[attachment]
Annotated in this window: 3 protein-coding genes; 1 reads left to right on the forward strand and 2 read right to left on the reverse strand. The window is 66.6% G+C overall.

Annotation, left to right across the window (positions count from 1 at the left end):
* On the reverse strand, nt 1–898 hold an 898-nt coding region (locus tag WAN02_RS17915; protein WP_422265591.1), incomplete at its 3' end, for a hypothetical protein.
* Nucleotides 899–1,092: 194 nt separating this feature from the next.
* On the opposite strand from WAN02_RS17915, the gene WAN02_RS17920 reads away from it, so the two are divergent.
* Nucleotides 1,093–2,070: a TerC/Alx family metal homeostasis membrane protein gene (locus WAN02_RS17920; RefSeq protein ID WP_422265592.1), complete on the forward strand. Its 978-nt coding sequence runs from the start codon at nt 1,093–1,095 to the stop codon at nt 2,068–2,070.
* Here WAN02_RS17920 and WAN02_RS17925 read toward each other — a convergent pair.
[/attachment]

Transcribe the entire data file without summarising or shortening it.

Annotated in this window: 3 protein-coding genes; 1 reads left to right on the forward strand and 2 read right to left on the reverse strand. The window is 66.6% G+C overall.

Annotation, left to right across the window (positions count from 1 at the left end):
* On the reverse strand, nt 1–898 hold an 898-nt coding region (locus tag WAN02_RS17915; protein WP_422265591.1), incomplete at its 3' end, for a hypothetical protein.
* Nucleotides 899–1,092: 194 nt separating this feature from the next.
* On the opposite strand from WAN02_RS17915, the gene WAN02_RS17920 reads away from it, so the two are divergent.
* Nucleotides 1,093–2,070: a TerC/Alx family metal homeostasis membrane protein gene (locus WAN02_RS17920; RefSeq protein ID WP_422265592.1), complete on the forward strand. Its 978-nt coding sequence runs from the start codon at nt 1,093–1,095 to the stop codon at nt 2,068–2,070.
* Here WAN02_RS17920 and WAN02_RS17925 read toward each other — a convergent pair.